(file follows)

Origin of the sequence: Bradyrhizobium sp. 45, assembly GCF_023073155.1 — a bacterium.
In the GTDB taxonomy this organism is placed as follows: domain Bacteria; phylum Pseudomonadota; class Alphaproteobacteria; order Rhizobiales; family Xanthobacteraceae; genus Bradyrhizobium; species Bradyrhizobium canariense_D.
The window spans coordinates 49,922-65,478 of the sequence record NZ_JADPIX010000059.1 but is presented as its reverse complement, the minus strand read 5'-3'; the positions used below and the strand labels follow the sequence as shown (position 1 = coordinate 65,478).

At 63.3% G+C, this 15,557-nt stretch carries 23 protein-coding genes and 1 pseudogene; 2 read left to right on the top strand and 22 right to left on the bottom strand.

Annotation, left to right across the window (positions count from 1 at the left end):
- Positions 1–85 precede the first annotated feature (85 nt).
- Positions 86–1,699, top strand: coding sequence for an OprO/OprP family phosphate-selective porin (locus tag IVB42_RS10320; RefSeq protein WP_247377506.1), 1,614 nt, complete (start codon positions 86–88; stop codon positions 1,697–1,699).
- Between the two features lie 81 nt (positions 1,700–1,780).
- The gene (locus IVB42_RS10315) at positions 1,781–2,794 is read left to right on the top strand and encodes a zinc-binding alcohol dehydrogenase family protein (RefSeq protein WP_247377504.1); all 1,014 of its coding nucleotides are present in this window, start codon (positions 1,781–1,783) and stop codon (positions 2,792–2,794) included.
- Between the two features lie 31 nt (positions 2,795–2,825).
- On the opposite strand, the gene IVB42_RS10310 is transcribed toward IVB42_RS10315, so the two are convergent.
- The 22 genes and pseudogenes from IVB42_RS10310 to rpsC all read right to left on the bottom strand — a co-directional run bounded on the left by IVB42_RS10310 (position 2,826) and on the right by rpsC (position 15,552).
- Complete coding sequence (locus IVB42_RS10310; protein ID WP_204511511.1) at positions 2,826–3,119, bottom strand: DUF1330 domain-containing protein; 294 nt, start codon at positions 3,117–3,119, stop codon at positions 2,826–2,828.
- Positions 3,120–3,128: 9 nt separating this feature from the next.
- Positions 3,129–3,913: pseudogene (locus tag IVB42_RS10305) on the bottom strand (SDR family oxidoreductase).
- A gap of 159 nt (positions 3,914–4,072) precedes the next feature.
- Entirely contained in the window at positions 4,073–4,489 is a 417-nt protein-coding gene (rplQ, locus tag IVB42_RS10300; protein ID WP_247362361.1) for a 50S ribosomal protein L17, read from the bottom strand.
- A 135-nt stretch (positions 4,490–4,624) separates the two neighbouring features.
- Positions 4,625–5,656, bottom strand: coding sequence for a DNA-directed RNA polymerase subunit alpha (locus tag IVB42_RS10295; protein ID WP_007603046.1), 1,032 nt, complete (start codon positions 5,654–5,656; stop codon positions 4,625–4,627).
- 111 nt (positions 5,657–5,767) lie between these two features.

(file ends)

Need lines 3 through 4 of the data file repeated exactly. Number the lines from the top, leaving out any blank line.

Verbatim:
The window spans coordinates 49,922-65,478 of the sequence record NZ_JADPIX010000059.1 but is presented as its reverse complement, the minus strand read 5'-3'; the positions used below and the strand labels follow the sequence as shown (position 1 = coordinate 65,478).

At 63.3% G+C, this 15,557-nt stretch carries 23 protein-coding genes and 1 pseudogene; 2 read left to right on the top strand and 22 right to left on the bottom strand.